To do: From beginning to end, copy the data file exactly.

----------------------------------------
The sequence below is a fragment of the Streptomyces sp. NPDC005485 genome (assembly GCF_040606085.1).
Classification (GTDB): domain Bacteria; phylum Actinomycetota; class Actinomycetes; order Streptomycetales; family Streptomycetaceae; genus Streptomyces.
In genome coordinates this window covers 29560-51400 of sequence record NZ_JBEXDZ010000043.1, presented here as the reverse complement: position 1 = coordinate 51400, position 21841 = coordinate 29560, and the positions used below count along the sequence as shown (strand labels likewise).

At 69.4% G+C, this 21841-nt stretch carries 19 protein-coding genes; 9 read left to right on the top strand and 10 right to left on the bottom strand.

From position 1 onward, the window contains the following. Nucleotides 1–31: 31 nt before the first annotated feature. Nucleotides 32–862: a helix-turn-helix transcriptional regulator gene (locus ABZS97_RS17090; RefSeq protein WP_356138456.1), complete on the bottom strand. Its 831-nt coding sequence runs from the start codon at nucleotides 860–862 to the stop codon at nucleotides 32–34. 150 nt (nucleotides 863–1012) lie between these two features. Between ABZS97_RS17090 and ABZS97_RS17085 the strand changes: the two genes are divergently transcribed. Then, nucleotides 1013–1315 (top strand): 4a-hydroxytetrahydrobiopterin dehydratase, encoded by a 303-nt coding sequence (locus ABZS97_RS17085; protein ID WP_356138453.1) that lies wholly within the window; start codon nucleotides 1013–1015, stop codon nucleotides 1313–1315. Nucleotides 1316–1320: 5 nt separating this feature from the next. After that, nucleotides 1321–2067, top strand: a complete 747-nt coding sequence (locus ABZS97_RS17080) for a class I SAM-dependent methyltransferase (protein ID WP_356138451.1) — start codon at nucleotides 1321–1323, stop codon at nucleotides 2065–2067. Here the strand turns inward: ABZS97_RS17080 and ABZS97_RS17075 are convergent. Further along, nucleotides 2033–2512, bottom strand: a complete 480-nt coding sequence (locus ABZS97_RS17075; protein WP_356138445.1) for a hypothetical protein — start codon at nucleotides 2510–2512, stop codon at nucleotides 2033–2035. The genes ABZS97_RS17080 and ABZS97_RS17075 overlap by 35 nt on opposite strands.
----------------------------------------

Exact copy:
The sequence below is a fragment of the Streptomyces sp. NPDC005485 genome (assembly GCF_040606085.1).
Classification (GTDB): domain Bacteria; phylum Actinomycetota; class Actinomycetes; order Streptomycetales; family Streptomycetaceae; genus Streptomyces.
In genome coordinates this window covers 29560-51400 of sequence record NZ_JBEXDZ010000043.1, presented here as the reverse complement: position 1 = coordinate 51400, position 21841 = coordinate 29560, and the positions used below count along the sequence as shown (strand labels likewise).

At 69.4% G+C, this 21841-nt stretch carries 19 protein-coding genes; 9 read left to right on the top strand and 10 right to left on the bottom strand.

From position 1 onward, the window contains the following. Nucleotides 1–31: 31 nt before the first annotated feature. Nucleotides 32–862: a helix-turn-helix transcriptional regulator gene (locus ABZS97_RS17090; RefSeq protein WP_356138456.1), complete on the bottom strand. Its 831-nt coding sequence runs from the start codon at nucleotides 860–862 to the stop codon at nucleotides 32–34. 150 nt (nucleotides 863–1012) lie between these two features. Between ABZS97_RS17090 and ABZS97_RS17085 the strand changes: the two genes are divergently transcribed. Then, nucleotides 1013–1315 (top strand): 4a-hydroxytetrahydrobiopterin dehydratase, encoded by a 303-nt coding sequence (locus ABZS97_RS17085; protein ID WP_356138453.1) that lies wholly within the window; start codon nucleotides 1013–1015, stop codon nucleotides 1313–1315. Nucleotides 1316–1320: 5 nt separating this feature from the next. After that, nucleotides 1321–2067, top strand: a complete 747-nt coding sequence (locus ABZS97_RS17080) for a class I SAM-dependent methyltransferase (protein ID WP_356138451.1) — start codon at nucleotides 1321–1323, stop codon at nucleotides 2065–2067. Here the strand turns inward: ABZS97_RS17080 and ABZS97_RS17075 are convergent. Further along, nucleotides 2033–2512, bottom strand: a complete 480-nt coding sequence (locus ABZS97_RS17075; protein WP_356138445.1) for a hypothetical protein — start codon at nucleotides 2510–2512, stop codon at nucleotides 2033–2035. The genes ABZS97_RS17080 and ABZS97_RS17075 overlap by 35 nt on opposite strands.